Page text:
2. The twisted string transmission system of claim 1, wherein the controller controls the rotational motion based at least in part on the sensed linear force.
3. The twisted string transmission system of claim 1, wherein the controller controls the rotational motion based at least in part on a model of the relationship between the linear force and a load displacement.
4. The twisted string transmission system of claim 1, further comprising a motor for providing the rotational motion.
5. The twisted string transmission system of claim 1, wherein the force sensor comprises one of the following: an encoder, a hall-effect sensor, a capacitive sensor, an IR sensor, a strain-gauge sensor, or an LVDT sensor.
6. The twisted string transmission system of claim 1, further comprising a bending member for bending in response to the linear force.
7. The twisted string transmission system of claim 6, wherein the bending member bends with a linear spring constant.
8. The twisted string transmission system of claim 1, further comprising a spring for expanding or contracting in response to the linear force.
9. The twisted string transmission system of claim 1, wherein the twisted string actuator terminates on a stop block.
10. The twisted string transmission system of claim 9, wherein the stop block is connected to a non-rotating output cable.
11. The twisted string transmission system of claim 10, wherein the output cable wraps around a pulley.
12. The twisted string transmission system of claim 1, wherein a string of the twisted string actuator extends into a shaft of a motor, wherein the motor causes the rotational motion.
13. The twisted string transmission system of claim 12, wherein a lubrication is applied inside the shaft.
14. The twisted string transmission system of claim 12, wherein the string extends from both the front and the back of the shaft.
15. The twisted string transmission system of claim 1, wherein the twisted string actuator comprises part of a differential drive transmission.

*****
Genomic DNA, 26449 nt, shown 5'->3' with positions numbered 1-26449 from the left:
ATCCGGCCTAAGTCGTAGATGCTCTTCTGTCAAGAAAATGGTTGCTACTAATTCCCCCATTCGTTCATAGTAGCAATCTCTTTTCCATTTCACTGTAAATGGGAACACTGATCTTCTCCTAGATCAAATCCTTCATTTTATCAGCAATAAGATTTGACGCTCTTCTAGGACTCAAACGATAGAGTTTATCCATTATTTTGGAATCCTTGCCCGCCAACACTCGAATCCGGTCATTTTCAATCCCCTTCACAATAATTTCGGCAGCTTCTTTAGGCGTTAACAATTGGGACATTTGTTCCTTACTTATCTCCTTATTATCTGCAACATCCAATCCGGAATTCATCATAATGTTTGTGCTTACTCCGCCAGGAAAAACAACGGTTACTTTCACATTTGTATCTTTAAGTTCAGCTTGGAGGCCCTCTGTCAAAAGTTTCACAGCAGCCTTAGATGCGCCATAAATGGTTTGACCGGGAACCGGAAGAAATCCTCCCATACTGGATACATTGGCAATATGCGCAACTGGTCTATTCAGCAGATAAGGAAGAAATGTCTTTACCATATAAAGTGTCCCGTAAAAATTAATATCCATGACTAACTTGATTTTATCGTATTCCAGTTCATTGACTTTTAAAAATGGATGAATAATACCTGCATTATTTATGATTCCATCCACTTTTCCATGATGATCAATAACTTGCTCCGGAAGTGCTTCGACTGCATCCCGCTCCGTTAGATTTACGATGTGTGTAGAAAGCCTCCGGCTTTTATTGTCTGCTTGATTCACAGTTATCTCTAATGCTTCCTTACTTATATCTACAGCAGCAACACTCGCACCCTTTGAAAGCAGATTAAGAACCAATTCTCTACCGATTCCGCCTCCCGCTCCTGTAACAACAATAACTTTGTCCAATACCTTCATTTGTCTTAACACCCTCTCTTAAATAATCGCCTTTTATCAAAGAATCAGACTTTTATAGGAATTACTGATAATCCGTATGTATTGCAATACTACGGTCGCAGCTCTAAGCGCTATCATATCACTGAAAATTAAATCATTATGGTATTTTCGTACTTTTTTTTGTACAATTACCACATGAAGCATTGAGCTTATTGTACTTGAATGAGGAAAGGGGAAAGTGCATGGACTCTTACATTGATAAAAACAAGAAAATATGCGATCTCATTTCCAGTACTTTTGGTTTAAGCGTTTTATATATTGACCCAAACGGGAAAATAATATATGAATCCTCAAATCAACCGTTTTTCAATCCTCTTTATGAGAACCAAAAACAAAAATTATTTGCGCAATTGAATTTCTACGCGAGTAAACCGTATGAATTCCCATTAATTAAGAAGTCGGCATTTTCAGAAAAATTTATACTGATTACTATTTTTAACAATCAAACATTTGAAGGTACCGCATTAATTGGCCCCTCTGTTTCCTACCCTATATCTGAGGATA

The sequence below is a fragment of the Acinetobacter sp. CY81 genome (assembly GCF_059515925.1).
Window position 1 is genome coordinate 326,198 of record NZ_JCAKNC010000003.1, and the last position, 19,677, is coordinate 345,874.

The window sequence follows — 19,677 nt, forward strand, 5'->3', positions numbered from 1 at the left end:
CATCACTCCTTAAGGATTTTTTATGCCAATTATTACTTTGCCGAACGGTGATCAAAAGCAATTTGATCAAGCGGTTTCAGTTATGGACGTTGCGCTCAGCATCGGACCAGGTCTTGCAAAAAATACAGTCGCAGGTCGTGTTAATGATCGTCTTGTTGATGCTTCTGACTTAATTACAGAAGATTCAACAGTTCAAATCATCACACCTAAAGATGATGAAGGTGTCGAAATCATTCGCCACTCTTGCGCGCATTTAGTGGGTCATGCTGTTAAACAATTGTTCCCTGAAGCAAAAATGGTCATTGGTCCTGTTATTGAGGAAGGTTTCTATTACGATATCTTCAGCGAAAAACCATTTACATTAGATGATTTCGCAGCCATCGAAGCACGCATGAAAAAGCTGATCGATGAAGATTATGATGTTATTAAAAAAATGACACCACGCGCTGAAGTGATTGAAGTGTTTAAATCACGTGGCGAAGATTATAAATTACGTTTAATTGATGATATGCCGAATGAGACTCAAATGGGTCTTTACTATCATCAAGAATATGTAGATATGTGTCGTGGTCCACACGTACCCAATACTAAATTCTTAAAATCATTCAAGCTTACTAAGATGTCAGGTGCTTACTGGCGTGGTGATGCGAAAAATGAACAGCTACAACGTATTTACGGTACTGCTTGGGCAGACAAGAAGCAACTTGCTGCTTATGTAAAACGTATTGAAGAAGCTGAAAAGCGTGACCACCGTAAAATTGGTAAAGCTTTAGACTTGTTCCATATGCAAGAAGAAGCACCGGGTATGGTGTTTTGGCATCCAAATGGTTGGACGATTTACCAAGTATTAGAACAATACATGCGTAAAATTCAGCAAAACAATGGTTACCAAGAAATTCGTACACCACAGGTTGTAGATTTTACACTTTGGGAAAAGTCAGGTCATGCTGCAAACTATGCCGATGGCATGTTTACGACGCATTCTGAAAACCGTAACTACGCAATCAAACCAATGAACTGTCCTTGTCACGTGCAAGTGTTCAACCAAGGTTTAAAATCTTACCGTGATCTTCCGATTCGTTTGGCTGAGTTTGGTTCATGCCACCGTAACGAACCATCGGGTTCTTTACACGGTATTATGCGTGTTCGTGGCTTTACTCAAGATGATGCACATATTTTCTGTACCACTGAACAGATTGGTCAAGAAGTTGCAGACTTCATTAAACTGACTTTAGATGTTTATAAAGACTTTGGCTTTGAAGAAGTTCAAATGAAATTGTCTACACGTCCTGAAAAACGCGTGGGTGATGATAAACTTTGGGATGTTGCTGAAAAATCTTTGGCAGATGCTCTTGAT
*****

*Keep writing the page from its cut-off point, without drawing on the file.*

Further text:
16. The twisted string transmission system of claim 1, further comprising diagnostics for determining diagnostic information describing a state of the twisted string actuator.
17. The twisted string transmission system of claim 16, wherein the diagnostics recalibrate one or more control parameters of the controller on a periodic basis.
18. A method for a twisted string transmission system, comprising:
receiving sensor information regarding a linear force of a twisted string actuator of the twisted string transmission system from a force sensor;
providing control information to control a rotational motion of the twisted string actuator based at least in part on the sensor information, wherein the control information controls the rotational motion that is converted into the linear force using the twisted string actuator; and
extending the actuator throw of the twisted string actuator using a block, wherein the block comprises two pulleys and each string of the twisted string actuator is wrapped around a separate pulley and is separately anchored beyond the separate pin such that beyond the pin, strings of the twisted string actuator are untwisted.
19. A computer program product for a twisted string transmission system, the computer program product being embodied in a tangible non-transitory computer readable storage medium and comprising computer instructions for:
receiving sensor information regarding a linear force of a twisted string actuator of the twisted string transmission system from a force sensor;
providing control information to control a rotational motion of the twisted string actuator based at least in part on the sensor information, wherein the control information controls the rotational motion that is converted into the linear force using the twisted string actuator;
determining an output angle of the twisted string actuator from an output angle sensor;
determining a motor angle of the twisted string actuator from a motor angle sensor; and
comparing the output angle to the motor angle over time to determine elongation or breakage of a string of the twisted string actuator.